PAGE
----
Although political decisions relating to Israel are not part of the controller's job, recent campaigns to divest government dollars from companies doing business with Israel could make the controller a key player in Israel's economy. Both the main candidates for the job have denounced divestment efforts but for different reasons.
Republican Tom McClintock, a state senator from Thousand Oaks who has developed a reputation for fiscal conservatism, said that making a political statement by divesting California pension funds from Israel is not appropriate for the job or the pension funds.
"Investing is not supposed to be a playground for political causes," McClintock said. "The controller has a fiduciary responsibility to look for rate of return and security, with the accent on security."
Noting that "Israel's been a very reliable and stable trading partner," McClintock said that divestment campaigns, or any other social or environmental issues, are a "direct breach of fiduciary responsibility."
Democrat Steve Westly sees investment in Israel as part of California's responsibility. Calling the controller's post a "much more important job than most people realize," the former senior vice president of eBay and business professor at Stanford University said of divestment campaigns, "I've been very outspoken that this is precisely the wrong time to do that."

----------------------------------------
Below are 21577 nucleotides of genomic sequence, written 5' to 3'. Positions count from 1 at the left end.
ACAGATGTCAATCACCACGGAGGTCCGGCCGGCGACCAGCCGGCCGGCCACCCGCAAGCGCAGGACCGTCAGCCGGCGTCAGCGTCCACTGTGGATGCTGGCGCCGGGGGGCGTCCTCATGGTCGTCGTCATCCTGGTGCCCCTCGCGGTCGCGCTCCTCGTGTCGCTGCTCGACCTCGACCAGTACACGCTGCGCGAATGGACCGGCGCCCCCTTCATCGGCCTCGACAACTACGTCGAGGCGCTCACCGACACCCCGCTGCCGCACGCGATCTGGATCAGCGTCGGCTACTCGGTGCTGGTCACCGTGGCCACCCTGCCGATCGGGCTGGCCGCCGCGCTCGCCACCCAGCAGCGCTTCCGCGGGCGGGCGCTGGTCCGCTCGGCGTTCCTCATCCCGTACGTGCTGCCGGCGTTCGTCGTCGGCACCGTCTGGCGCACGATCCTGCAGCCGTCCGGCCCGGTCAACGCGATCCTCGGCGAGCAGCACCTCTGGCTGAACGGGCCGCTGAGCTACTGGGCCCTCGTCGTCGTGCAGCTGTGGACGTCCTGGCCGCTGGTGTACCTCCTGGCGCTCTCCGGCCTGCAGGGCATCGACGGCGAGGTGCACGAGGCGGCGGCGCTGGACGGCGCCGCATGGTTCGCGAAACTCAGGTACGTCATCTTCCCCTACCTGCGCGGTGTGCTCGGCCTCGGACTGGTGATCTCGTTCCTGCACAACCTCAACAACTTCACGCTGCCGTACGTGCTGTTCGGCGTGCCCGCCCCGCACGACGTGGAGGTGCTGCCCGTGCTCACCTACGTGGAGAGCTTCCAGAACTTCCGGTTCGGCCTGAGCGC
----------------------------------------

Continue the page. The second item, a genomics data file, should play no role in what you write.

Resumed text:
"Technology is increasingly the future of both California and Israel," Westly said. "They're our No. 7 trading partner, and we're far and away their first. Cutting back would be horrendous."
Westly noted that "some of the best firms in the world" do major business in Israel. However, he went even further in his support, saying that if California is to encourage policy through its investments, "It is important to make sure we're not investing in companies that are destabilizing the area."
Like his opponent and the main candidates for insurance commissioner, Westly understands the political power inherent in California's massive economy. "We have an international economy," he said. "We have to have an international perspective."
Also running for controller are Laura Wells, Green Party; Ernest F. Vance, American Independent Party; and J. Carlos Aguirre, Natural Law Party.